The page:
Author: Tony Taylor
Genre: Science Fiction
Purchase at AMAZON It’s 1997 at a mountaintop observatory in Southern California where spacecraft navigator Harris Mitchel and astronomer Diana Muse-Jones discover a dangerous asteroid which may hit the earth within two decades. As the asteroid tumbles through space towards an uncertain impact, Harris and Diana fight bitterly over how to announce their discovery. When Harris goes public to a skeptical world—at the cost of his and Diana’s careers—he sends their already turbulent relationship into a blaze of conflicting passions. As his notoriety builds, a fanatical preacher and his unhinged followers stalk him while an obnoxious radio personality provides disruptive help. Harris becomes an unwilling Pied Piper for his own overzealous followers hungry for belief and eager for guidance into an uncertain and tumultuous future. In this science fiction drama the characters battle each other in contests of Damn your world view! against a background of hard science, religion, romance, metaphysical speculation, and the forces of nature versus human passions and dreams. Meanwhile an asteroid hurtles through the solar system and global salvation or disaster hangs in the balance. “A courageous and visionary work … an instant classic.” —BlueInk Reviews
Can we start out by telling us whether you are published for the first time or are you multi-published?
Counters was my first novel, in 2008, and this (The Darkest Side of Saturn) is the second, released in July.
When you were published for the first time, which route did you go – mainstream, small press, vanity published or self-published and why or how did you choose this route?
Both books were published through iUniverse, so I think that makes them self-published, although I’m not familiar with the distinction between “vanity” and “self-“ published. Certainly I did not intend these books as merely for family and friends; I am seeking wide public acceptance for them.
How long did it take you to get published once you signed the contract?
I signed the contract for The Darkest Side of Saturn in February of this year, and it was published in July, so altogether about five months was required. Part of the delay (about a month) was due to my withholding of a go-ahead to publish so that I could incorporate last-minute reviews into the first page of the book. Counters took a little less time, but my memory of the events is hazy.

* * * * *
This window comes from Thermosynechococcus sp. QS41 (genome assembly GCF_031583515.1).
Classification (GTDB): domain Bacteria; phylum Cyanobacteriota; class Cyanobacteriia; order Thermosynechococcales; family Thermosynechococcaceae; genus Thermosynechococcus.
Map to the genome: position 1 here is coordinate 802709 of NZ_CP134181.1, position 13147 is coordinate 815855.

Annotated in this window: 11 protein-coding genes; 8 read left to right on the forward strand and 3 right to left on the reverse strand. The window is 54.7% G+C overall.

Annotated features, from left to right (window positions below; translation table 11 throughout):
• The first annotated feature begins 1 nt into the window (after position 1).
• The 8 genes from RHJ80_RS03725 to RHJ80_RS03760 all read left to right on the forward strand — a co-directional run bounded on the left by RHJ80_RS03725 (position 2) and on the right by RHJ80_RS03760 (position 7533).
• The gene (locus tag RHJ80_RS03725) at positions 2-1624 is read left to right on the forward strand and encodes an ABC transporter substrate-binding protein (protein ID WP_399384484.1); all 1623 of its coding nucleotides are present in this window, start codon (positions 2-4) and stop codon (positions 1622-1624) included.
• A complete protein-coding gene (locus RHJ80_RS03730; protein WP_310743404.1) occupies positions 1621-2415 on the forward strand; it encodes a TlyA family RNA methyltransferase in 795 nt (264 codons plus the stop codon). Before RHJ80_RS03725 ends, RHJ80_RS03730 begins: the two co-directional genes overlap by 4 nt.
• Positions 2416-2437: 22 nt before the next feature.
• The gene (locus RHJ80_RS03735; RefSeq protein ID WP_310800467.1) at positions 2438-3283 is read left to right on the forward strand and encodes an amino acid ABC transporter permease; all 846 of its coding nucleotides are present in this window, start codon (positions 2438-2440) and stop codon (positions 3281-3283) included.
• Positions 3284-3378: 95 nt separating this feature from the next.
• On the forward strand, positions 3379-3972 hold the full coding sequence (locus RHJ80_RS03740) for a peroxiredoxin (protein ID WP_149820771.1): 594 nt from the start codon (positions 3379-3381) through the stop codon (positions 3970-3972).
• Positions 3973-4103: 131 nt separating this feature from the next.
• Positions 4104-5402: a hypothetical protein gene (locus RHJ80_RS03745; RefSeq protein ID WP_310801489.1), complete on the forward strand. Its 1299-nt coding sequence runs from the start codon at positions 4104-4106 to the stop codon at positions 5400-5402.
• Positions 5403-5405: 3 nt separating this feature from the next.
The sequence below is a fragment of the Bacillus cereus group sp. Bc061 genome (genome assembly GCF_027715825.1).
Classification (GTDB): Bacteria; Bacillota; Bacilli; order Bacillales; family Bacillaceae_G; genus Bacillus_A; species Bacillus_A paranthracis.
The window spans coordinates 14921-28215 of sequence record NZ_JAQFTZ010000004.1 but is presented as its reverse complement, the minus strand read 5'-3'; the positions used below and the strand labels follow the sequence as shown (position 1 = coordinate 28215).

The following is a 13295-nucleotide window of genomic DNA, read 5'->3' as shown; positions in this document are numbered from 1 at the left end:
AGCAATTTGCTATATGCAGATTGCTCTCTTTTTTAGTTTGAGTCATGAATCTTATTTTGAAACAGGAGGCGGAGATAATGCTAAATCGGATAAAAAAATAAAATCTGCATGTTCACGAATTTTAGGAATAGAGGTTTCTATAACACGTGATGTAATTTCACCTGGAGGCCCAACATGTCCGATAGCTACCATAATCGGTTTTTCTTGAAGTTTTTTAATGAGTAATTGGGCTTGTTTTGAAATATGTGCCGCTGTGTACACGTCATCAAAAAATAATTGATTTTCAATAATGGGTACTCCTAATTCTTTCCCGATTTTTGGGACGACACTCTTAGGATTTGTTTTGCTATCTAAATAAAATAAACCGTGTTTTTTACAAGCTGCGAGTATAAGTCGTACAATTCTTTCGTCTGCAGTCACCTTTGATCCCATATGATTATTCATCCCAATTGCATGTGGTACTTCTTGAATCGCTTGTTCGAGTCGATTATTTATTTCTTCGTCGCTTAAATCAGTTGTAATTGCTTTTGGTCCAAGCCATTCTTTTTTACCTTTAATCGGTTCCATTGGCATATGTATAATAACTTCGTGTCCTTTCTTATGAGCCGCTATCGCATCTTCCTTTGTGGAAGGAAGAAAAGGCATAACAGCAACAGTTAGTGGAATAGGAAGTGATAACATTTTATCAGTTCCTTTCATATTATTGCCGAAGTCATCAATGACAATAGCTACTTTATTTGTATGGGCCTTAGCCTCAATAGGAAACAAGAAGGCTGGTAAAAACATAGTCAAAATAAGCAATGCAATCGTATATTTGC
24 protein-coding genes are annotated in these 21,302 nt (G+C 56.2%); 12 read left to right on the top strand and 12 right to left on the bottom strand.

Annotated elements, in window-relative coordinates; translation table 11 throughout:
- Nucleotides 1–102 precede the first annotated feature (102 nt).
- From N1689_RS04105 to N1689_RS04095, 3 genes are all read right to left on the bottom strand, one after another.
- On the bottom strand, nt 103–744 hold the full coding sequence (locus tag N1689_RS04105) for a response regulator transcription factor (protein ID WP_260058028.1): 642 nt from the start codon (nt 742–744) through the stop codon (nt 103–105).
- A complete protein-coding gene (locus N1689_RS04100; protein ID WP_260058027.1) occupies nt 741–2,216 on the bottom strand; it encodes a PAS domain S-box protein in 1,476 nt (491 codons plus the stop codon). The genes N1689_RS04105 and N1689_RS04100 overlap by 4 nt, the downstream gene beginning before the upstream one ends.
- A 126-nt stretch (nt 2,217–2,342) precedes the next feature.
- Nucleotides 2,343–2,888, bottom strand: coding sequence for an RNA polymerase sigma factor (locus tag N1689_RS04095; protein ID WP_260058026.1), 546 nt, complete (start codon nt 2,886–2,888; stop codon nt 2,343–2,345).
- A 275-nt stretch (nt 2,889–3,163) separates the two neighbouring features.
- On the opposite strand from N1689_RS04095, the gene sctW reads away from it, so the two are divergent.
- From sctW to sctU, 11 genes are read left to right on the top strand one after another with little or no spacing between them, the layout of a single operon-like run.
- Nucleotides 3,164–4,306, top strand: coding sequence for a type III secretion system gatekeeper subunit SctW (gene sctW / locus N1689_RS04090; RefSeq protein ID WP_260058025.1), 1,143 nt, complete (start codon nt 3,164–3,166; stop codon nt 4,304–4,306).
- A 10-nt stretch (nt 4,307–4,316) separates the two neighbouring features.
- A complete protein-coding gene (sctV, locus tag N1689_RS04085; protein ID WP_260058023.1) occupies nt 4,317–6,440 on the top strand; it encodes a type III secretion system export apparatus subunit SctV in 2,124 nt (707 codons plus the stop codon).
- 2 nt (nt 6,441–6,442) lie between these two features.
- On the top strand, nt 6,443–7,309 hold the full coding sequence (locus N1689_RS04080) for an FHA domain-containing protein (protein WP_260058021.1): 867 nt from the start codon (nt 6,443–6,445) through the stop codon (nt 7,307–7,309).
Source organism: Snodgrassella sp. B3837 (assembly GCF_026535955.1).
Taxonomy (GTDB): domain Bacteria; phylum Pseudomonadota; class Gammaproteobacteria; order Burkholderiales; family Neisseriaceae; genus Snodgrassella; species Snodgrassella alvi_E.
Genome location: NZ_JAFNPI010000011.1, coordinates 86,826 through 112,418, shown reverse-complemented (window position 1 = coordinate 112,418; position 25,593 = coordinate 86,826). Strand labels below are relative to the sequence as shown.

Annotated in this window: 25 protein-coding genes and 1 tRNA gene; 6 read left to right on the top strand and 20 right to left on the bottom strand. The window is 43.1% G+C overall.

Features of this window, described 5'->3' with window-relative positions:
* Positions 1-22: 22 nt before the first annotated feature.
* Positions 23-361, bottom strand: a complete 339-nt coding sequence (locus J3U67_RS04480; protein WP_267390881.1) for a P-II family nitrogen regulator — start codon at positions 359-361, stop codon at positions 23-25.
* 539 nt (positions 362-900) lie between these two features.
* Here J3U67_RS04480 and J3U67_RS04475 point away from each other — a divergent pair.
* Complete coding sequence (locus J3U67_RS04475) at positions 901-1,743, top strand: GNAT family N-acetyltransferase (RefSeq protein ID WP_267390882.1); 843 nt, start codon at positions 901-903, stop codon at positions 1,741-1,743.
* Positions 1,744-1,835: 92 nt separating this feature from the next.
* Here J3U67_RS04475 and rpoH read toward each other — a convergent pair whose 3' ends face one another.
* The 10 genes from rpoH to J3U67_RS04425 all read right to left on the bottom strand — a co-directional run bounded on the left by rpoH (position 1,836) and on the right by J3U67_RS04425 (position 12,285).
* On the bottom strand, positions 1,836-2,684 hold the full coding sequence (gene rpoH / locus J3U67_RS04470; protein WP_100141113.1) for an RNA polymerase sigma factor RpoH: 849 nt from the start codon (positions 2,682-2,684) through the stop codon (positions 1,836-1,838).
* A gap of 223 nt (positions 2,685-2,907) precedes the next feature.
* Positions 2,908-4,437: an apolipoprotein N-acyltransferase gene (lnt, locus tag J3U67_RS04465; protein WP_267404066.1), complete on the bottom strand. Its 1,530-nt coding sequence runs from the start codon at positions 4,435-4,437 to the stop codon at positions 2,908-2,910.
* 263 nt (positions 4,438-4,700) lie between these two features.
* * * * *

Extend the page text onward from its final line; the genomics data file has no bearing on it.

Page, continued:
How did it make you feel to become published for the first time and how did you celebrate?
I was elated and giddy for the first one, and sober and blasé for the second . . . well, not quite, but for the second one I didn’t have a lot of time to celebrate between the release and the beginning of activities for promotion. I’d like to say that the ecstasy of finishing both my novels led me to get rip-roaring fall-down drunk, but it didn’t. Mostly it caused a sigh of relief and a few days of self-back-patting and catching up on everything that had been put aside—until I had to put everything aside again, and begin the harder task of promotion.
What was the first thing you did as for as promotion when you were published for the first time?
Very little was done for promotion of the first book, and for that reason sales were not high either. I’m working to avoid that mistake for the second book. Now I’m in the middle of a promotion campaign. I contracted for ads on Kirkus and Google, contracted with Smith Publicity, and also had a virtual blog tour set up for me. Smith has come through with several interviews on radio and TV, and I’m hoping for ignition and liftoff in the near future. It’s expensive. Is it worth it? That answer’s not in yet, but I hope to know in another month or so.
Tony Taylor spent a long career navigating NASA spacecraft—including Voyager, Cassini, Mars Polar Lander, Galileo, and MESSENGER—to every planet in the solar system. He graduated from the United States Air Force Academy and earned an MS in physics from the University of Arizona. Tony and his wife, Jan, live in Sedona, Arizona.